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back to index backLATINtalk March,  2017


Managing Conflicts in Mexico

Conflict should not be feared; it should be managed. It is the presence of disagreements or differences. Thus, as long as human beings are different from one another, we will always have conflicts. However, having conflicts does not mean we should be violent and loud. We can have differences peacefully through mature conflict resolutions.

Peace itself is not the absence of conflicts. Rather, peace means solving differences through peaceful ways, such as dialogues, education, and knowledge. Communication, thus, is the best way to deliver resolution.

In a multicultural environment, such as an American manager in Mexico, conflicts must be understood with a theoretical framework. According to Hofstedeís cultural dimension theory, which is a framework for cross-cultural communications, cultural values influence behaviors. There are four dimensions of the cultural values: individualism-collectivism, uncertainty avoidance, power distance (strength of social hierarchy), and masculinity-femininity (task orientation versus person-orientation).

Familiarize yourself with these four values by training yourself to analyze every incident. There are no two identical incidents. Thus it is advised to take note of them so that you can use them as points of reference in the future.

Applied in the five stages of conflict resolution, these four dimensions can be compared as follows.

First, the conflict scene.

In Mexican culture, which is more collective than American, emotions are more obvious. Therefore, competition and conflicts can occur more frequently and become aggressive. Whenever possible, avoid competition and conflicts. An American manager can choose to be more ritualistic than competitive among team members.

Second, the gathering information.

In Mexican culture, information is kept more secretly as it has emotional value. The relationship between an employee and the company is also more emotional. In American culture, an employee is emotionally independent of the company and information has a relative value.

Third, the agreement with the problem.

In Mexican culture, it is important for an employee to agree with the leader. Thus someone is responsible for a failure. In American culture, it is not important for an employee to agree with a manager and when there is a mistake, often the system is to blame, not the person.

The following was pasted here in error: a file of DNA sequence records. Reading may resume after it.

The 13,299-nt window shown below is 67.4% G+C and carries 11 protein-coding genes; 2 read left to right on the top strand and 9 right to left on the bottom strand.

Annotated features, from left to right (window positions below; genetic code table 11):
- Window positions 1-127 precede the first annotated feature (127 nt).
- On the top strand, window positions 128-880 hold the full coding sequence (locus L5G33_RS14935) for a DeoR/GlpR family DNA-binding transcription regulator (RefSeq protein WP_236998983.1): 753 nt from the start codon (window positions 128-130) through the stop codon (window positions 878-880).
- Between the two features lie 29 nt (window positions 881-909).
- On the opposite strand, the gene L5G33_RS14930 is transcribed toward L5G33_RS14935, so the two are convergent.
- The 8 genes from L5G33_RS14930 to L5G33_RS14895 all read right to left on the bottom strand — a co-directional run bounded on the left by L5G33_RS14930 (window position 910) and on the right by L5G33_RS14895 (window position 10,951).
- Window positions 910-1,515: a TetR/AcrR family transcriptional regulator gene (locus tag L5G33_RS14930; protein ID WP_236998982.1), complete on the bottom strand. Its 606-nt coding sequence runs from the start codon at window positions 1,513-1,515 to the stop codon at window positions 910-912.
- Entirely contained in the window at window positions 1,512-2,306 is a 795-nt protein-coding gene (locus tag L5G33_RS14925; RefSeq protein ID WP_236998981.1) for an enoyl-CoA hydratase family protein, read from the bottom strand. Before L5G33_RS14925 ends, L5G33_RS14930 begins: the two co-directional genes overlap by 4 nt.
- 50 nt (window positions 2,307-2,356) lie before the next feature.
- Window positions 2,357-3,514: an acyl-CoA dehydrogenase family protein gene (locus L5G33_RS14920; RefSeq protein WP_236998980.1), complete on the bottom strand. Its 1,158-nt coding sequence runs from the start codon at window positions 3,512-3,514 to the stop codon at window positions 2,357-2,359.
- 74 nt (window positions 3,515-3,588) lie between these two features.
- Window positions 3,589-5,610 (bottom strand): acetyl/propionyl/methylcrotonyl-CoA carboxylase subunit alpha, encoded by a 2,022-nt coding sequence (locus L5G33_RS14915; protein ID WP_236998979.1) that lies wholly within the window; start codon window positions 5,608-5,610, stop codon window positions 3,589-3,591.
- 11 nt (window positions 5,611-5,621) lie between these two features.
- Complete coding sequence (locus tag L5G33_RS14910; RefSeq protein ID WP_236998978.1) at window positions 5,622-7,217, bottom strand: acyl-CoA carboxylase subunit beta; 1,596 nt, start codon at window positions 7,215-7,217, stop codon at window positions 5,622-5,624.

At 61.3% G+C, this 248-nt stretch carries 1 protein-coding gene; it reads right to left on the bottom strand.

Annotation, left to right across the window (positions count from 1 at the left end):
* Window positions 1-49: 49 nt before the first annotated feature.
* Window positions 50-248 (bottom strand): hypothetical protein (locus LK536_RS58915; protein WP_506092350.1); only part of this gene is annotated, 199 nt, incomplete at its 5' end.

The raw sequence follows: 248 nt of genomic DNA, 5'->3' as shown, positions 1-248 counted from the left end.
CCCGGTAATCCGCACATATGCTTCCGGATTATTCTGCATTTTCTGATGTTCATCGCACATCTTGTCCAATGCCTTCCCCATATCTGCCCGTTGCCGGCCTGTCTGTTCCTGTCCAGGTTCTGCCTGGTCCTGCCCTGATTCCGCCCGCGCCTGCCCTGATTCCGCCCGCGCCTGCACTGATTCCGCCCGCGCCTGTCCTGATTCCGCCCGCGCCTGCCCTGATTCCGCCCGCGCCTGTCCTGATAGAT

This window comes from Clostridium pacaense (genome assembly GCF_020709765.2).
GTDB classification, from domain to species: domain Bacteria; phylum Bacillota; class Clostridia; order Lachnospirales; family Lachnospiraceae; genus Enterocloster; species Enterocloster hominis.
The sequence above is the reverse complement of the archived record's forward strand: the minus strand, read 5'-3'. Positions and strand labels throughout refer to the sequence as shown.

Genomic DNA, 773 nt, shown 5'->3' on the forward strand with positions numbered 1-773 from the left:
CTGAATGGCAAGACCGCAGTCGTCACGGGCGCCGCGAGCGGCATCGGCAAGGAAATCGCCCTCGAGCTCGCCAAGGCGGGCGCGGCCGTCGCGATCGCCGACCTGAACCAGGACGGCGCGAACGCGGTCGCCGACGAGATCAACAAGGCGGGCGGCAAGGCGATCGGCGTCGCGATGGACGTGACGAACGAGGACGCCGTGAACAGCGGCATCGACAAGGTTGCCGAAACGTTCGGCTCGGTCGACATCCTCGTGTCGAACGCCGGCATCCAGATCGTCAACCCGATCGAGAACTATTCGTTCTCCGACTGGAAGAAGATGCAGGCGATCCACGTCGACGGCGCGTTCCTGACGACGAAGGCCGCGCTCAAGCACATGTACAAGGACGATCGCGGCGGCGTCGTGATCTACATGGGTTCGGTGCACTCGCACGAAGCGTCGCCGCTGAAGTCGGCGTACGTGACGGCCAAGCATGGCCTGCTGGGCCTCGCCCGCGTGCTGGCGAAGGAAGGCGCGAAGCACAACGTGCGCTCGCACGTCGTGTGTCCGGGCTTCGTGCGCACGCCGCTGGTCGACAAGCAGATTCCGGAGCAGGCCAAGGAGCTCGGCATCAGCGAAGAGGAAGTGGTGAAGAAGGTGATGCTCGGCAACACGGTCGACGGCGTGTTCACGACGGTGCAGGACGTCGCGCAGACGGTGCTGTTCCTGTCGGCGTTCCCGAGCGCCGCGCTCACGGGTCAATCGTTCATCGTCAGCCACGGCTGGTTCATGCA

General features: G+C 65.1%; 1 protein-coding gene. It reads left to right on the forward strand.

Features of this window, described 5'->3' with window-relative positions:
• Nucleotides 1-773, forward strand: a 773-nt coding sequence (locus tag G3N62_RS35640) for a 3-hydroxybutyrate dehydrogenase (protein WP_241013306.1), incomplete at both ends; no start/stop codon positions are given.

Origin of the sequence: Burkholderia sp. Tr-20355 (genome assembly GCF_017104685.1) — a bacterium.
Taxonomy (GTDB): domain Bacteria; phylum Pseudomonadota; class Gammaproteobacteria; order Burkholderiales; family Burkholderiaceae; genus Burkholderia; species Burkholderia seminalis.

Fourth, the solution finding activity.

Culturally, most Mexicans tend to resist change, are risk averse, and fear failure. Americans are more likely to invite change, take a risk, and hope for success. Thus, Mexicans may appear more reserved, while Americans may look more welcoming.

Fifth, the negotiation of solutions.

In Mexican culture, loyalty is a favorable virtue; thus company rules should not be broken. This also means people are less ready to compromise. In American culture, on the contrary, loyalty is seen as a relative virtue, rules can be changed for valid reasons, and people are more prepared to compromise.

An American manager who works in Mexico, thus, understands the extra effort that they must perform to resolve conflicts peacefully. Understanding the Hofstedeís cultural dimension theory and applying it in the five stages of conflict resolution is a good start.

Combine it with good communication and interpersonal skills; peace can be achieved with understanding. Whenever possible, foster dialogue with team-building and cultural activities.

About Author
Jose Ruiz serves as Alder Kotenís Chief Executive Officer providing vision, strategic direction and the roadmap for the firmís future. He is also involved in executive search work focused on board members, CEOs and senior-level executives; and consulting engagements related to leadership and organizational effectiveness helping clients create thriving cultures.

Source: Alder Koten - GAI






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